Lawyers representing bereaved families of mental health patients have accused the trust of “not learning” from past mistakes.

Statistics show 21 patients of Durham and Darlington crisis team died in the 16 months between February 2021 and June 2022.

Service operator Tees, Esk and Wear Valleys NHS Foundation Trust (TEWV) claimed that “significant improvements” were made in June 2022 - after the tragic death of a patient who phoned for help 37 times. But the figures have revealed that a further 20 people died in the 12 months since then.

Alistair Smith and Lucy Wennington, solicitors from Watson Woodhouse, said that these numbers demonstrate that TEWV “doesn’t learn despite stating that things have changed”.

They called again for a public inquiry into the trust and asked: "How many more patients have to lose their lives?"

This follows a period of intense scrutiny for TEWV.

Changes were made to Durham and Darlington’s crisis service after the death of David Stevens, who contacted the service for help 37 times. Staff never escalated concerns about his mental state, and Mr Stevens took his own life at his Willington home in June 2022.

At an inquest, TEWV said that improvements have been made since the death of Mr Stevens, and added that statistics may not show the complex reality of their patients’ care and health needs.

This summer, The Northern Echo revealed that 41 mental health patients died unexpectedly – which may mean by suicide or by an unexpected physical health issue, drug and alcohol-related, or accidentally - between February 2021 and June 2023, within six months of contacting the crisis team.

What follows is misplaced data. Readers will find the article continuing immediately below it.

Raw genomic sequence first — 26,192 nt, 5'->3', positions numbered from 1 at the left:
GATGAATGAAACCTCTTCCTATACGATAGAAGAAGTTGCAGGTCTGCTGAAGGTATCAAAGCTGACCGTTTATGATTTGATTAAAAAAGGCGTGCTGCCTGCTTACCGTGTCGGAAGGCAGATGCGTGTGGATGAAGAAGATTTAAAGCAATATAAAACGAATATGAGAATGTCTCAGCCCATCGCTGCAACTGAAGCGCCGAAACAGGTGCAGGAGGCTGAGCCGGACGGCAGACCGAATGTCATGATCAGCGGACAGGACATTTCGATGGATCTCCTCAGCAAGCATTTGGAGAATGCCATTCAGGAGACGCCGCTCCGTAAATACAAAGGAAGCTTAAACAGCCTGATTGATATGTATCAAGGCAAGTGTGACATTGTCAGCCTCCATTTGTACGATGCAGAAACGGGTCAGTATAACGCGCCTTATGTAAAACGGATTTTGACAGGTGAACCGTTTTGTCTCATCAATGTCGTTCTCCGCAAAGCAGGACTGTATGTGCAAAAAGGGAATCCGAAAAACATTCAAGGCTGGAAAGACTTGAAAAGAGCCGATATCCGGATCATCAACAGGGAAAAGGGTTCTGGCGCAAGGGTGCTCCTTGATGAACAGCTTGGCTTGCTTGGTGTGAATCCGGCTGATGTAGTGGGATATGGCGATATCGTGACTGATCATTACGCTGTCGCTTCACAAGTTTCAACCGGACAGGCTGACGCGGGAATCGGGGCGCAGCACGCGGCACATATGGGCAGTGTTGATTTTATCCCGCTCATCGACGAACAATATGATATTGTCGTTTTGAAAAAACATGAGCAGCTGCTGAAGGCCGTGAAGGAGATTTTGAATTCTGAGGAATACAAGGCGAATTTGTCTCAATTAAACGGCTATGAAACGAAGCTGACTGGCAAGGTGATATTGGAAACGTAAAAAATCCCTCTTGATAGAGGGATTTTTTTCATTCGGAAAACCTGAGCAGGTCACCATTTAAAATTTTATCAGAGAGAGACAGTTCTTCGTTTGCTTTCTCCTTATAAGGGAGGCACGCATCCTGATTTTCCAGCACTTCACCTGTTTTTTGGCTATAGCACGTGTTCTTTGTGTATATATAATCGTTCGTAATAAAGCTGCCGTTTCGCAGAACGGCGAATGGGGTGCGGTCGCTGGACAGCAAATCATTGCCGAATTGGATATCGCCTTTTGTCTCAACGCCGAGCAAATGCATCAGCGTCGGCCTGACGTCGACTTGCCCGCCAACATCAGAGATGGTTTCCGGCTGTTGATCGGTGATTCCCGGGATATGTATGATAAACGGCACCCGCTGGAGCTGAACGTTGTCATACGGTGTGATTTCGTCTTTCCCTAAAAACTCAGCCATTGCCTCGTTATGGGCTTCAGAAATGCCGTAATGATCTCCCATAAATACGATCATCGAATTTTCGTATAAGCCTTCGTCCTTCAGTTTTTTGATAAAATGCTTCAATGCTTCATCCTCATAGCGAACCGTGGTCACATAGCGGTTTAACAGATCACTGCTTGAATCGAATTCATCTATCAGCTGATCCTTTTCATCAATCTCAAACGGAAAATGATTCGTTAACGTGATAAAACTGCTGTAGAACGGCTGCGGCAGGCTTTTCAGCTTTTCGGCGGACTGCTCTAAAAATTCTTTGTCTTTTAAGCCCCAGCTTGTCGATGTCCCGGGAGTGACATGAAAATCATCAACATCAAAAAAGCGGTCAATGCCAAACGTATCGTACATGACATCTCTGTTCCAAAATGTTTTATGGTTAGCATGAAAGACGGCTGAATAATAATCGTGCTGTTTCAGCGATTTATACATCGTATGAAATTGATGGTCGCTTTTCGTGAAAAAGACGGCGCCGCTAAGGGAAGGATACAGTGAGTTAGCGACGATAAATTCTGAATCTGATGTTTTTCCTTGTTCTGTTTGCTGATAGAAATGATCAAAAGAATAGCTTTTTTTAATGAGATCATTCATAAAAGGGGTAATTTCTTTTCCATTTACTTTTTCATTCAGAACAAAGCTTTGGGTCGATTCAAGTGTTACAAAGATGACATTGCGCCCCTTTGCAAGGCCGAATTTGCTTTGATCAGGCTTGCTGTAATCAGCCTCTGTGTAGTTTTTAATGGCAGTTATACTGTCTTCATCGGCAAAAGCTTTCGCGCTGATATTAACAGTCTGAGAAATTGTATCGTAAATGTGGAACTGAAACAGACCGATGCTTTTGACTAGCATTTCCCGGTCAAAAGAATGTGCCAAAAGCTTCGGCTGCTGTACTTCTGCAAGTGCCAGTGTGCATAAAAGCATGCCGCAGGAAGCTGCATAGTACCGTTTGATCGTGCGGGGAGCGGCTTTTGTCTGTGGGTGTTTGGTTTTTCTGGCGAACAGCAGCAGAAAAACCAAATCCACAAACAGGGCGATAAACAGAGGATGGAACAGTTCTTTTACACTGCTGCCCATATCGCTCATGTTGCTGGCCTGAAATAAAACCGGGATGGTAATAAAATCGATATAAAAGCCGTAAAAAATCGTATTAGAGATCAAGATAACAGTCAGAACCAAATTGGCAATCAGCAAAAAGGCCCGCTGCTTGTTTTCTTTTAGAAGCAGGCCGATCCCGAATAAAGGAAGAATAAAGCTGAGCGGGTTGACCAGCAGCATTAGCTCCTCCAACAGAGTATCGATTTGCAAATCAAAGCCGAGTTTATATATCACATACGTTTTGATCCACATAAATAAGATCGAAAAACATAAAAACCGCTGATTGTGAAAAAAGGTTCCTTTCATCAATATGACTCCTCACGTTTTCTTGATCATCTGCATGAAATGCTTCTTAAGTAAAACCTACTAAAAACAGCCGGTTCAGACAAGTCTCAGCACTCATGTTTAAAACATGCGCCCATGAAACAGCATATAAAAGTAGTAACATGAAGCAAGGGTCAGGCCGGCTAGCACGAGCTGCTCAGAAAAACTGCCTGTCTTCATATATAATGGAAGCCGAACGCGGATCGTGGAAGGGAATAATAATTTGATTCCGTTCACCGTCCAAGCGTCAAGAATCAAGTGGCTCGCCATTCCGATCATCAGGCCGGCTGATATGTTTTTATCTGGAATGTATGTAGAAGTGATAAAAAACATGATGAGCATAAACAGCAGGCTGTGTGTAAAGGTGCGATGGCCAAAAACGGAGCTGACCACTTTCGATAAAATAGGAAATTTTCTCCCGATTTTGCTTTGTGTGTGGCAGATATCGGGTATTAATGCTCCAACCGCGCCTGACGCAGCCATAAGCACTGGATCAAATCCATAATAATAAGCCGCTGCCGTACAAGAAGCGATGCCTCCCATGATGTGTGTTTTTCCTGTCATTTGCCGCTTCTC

The new information has revealed that nearly half of these unexpected deaths – 20 – occurred in the 12 months between June 2022 and June 2023, following Mr Stevens’ death, leading to the accusations that lessons have not been heard.

For much of this period, the crisis team was in business continuity arrangements, meaning the running of only the essential services was prioritised.

Only half of the positions on the crisis team were filled, and unregistered, unqualified practitioners were often picking up calls from people in the depths of a mental health crisis.

Responding to this, a spokesperson for TEWV said they “continue to make improvements to our Durham and Darlington crisis service”, which, as of June 2023, left business continuity arrangements.

New initiatives have been introduced in the crisis team such as a 24/7 listening service, peer workers undertaking home visits, and “happiness hubs” to support wellbeing.

The solicitors from Watson Woodhouse represent two of the bereaved families in inquests arising from the deaths of their loved ones who had both had repeated contact with Durham and Darlington crisis team before taking their own lives. 

They said: “These numbers are awful and show a trust that doesn't learn despite senior managers repeatedly stating that things have changed. 

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“It appears that just coming out of a business continuity plan is thought of as a isn't and shows just how low the standard of care provided by TEWV has fallen. 

“How many more patients have to lose their lives before the government listens to the calls by us and the many bereaved families for a public inquiry into these shocking and ongoing failings at Tees, Esk, and Wear Valley NHS Foundation Trust.”

A spokesperson for TEWV said: “We continue to make improvements to our Durham and Darlington crisis service, which has now exited business continuity arrangements. We remain committed to these improvements, which were recognised by HM Coroner at a recent inquest.”